4. Hi,
    Having been on both sides in one way or another, I am in a unique position to answer this. I have noticed that increasingly for new authors the primary thing that large publishers offer that small press can’t is wider distribution. Other than that the experience is very similar for those who have not yet established themselves.

    Small press has the potential for greather longevity for authors who do not sell in great numbers to start because there is little to no overhead, whereas with the large press publishers if you do not hit their target sales expectations you could see your book go out of print a little over a year after it comes out. Or worse, if you get a multiple book deal and the first book doesn’t do as well as they anticipate they can elect not to release the other books, while still retaining the rights if they keep the first book in print.

    I could go on, but this is the thing that keep me cautious and have me chosing to take my titles to known small-press publishers.

    Danielle

  5. If you have something ready, don’t you hesitate. This is the moment you’ve been waiting for.

  6. writerwendyreid

    I envy you that you even have the choice Jennifer. I don’t have the patience to wait a few years so I’d definitely go with the smaller houses.

  7. Every writer will have a slightly different take based on his personal preferences/experiences. I’m a fan of lean, mean, smaller publishers. Asking a writer to forgo multiple submissions and then taking up to a year for a response? Arrogance.

    Yours is not the “impatience” of someone who doesn’t know better and rushes to self-publish before editing the first draft. You know when your manuscript has been well-vetted and polished. A big publisher is no guarantee of success, and small houses have produced bestsellers.

    Follow your instincts!

  8. When a New York Trad publisher held my manuscript for two years, it made me realize I didn’t have that much time to wait again. To each his own though. It’s never an easy decision what to do with your paper/electronic babies.

  9. Not an easy choice, is it? I held out for a bigger publishing house earlier on, but then I decided it was time to you-know-what or get off the pot. My hope is that signing with a smaller publisher now will at least help get my foot in the door, and maybe I’ll find a bigger publisher next time. Guess it comes down to whether you can wait that long for a big boy publisher and whether you are up for the self-promotion involved with a smaller one. Whatever your choice, I wish you well. You have the drive and determination to make either work. :)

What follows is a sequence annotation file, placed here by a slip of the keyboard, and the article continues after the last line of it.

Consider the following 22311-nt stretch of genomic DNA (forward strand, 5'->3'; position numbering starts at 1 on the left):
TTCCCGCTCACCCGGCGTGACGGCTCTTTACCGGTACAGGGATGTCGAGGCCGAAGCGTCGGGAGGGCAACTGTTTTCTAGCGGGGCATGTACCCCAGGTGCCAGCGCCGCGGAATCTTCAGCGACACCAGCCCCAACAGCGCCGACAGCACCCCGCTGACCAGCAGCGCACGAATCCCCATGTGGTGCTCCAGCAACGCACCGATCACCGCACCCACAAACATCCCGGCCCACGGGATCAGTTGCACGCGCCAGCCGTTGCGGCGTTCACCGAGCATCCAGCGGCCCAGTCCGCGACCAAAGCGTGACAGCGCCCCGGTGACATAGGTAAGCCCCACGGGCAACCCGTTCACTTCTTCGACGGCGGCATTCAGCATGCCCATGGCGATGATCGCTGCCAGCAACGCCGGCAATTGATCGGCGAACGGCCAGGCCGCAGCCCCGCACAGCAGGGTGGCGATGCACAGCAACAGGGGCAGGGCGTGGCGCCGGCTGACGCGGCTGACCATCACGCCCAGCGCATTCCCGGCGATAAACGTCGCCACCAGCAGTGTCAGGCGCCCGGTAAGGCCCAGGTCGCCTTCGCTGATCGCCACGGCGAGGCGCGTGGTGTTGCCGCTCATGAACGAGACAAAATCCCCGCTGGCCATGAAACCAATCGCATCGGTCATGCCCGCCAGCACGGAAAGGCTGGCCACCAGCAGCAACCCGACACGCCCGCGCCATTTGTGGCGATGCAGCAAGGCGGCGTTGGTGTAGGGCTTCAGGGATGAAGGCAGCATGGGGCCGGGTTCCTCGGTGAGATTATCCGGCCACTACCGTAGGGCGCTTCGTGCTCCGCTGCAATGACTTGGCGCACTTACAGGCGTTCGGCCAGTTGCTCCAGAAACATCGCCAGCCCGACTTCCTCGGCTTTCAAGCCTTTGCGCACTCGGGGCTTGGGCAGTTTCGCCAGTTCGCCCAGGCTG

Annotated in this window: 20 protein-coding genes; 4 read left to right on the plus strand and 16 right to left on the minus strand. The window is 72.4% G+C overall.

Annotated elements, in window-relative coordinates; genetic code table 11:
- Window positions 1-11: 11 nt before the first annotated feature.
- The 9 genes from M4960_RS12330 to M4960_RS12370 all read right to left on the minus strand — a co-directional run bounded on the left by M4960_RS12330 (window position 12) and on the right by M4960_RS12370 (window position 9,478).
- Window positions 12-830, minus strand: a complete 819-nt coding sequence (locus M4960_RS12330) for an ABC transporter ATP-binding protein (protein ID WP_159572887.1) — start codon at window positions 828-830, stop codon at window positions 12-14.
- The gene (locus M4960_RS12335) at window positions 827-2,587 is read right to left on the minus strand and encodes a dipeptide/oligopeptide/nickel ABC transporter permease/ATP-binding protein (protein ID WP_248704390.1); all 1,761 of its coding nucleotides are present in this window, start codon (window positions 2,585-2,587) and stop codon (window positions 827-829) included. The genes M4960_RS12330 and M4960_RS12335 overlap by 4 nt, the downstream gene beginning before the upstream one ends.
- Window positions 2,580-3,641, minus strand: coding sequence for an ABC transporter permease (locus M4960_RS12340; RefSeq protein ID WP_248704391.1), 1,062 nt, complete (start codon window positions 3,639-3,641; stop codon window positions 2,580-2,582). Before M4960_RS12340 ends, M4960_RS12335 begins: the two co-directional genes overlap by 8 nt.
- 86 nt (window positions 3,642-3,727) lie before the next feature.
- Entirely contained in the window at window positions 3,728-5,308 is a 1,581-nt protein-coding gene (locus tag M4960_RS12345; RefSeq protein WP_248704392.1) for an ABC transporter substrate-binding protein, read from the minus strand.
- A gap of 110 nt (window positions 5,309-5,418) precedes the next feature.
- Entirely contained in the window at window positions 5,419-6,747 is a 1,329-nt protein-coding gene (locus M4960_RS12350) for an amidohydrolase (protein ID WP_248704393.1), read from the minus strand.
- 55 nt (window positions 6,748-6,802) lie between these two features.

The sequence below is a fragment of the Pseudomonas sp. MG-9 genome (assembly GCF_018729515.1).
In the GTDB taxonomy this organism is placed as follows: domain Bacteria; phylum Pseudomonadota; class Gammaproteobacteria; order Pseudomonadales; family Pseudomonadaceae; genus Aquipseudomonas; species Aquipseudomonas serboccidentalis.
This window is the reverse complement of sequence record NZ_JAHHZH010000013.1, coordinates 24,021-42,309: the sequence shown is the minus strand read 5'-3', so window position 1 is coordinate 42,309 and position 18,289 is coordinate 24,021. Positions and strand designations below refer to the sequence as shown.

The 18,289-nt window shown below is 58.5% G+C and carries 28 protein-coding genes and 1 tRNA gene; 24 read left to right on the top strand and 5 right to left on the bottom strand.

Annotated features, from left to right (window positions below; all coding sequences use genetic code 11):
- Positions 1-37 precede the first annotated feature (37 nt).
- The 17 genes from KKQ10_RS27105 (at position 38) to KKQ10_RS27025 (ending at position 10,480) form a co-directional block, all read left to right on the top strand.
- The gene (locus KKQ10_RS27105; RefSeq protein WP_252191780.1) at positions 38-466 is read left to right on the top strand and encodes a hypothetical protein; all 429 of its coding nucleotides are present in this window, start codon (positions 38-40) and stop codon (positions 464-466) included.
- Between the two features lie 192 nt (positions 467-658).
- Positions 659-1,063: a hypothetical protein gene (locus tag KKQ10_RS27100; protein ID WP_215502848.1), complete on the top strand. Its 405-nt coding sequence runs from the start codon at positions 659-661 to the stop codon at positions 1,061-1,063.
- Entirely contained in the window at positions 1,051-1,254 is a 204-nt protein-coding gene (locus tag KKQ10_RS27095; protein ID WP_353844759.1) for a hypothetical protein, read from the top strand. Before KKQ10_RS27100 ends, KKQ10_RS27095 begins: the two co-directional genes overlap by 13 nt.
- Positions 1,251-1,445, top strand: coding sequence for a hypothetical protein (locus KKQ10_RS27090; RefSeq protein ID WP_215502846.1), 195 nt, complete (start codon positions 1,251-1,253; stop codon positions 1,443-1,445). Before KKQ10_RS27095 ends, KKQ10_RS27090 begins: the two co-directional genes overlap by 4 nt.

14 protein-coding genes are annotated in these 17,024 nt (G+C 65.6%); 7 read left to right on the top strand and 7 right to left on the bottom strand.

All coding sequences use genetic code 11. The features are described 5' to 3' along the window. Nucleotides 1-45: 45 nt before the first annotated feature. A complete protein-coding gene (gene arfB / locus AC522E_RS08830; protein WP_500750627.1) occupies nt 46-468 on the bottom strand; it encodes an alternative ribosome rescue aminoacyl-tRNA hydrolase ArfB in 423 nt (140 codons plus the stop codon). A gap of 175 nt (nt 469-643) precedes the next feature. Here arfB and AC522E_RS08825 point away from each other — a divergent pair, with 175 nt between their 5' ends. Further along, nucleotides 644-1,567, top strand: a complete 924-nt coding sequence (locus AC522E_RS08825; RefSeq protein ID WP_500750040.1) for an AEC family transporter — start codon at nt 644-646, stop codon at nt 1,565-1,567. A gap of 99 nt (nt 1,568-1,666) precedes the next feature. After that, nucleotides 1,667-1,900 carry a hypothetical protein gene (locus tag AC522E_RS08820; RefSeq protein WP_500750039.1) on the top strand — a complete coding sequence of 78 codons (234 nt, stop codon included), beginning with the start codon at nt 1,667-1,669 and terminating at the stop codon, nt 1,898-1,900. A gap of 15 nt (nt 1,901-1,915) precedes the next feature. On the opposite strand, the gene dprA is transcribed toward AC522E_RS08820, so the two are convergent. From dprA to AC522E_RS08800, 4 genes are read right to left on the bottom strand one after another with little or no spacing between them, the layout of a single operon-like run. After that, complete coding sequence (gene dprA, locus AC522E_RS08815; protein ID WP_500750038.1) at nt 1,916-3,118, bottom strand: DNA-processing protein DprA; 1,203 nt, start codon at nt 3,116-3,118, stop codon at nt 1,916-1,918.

10. Given your independent spirit, I’d think a smaller house would be better for you (or even Entangled). Unless your aim is world domination, then maybe hold out for one of the Big Guys. You’d also get a lot of beating you over the head with stuff with that choice, but it could be a growing experience! Good luck–what’s the new story about?

    • Right now, along with edits, I’m working on a Paranormal called Une Variante that’s pretty close to completion. Then I’ll have two in the beta process. — and a few new things brewing in my head of course. :-)

  11. Work for the big one (Random Penguin or HarperCollins). It may take longer, but it is worth the wait. :-)

    Subhan Zein

  12. You could always submit and while waiting the year or so for them to get back to you, work on other projects. I think it’s a big ask when both literary agents and publishers ask you to not submit to anyone else.

  13. Another thought to throw into the pot – do you know, or is there a way of finding out, whether the big publishing houses that you spoke of prioritise reading unsolicited manuscripts from already published authors? They may say it can take a year as a maximum, but those that have already had published work, particularly recently published work (which shows you are of current appeal?) may get read quicker. Just a thought.

    Also, wow, 10 beta readers!

    • I think this is a great point, Vanessa. I’ve heard editors at conferences talk about the fact that the manuscript sits in the slush pile longer if it’s not represented. Best to find out whether this is true (or not) of the places you’re interested in submitting to.

      And good luck!

  14. Yep. You answered your own question there. A tip: When you narrow down your field of small publishers, check out their authors. Contact them if you can. Ask questions.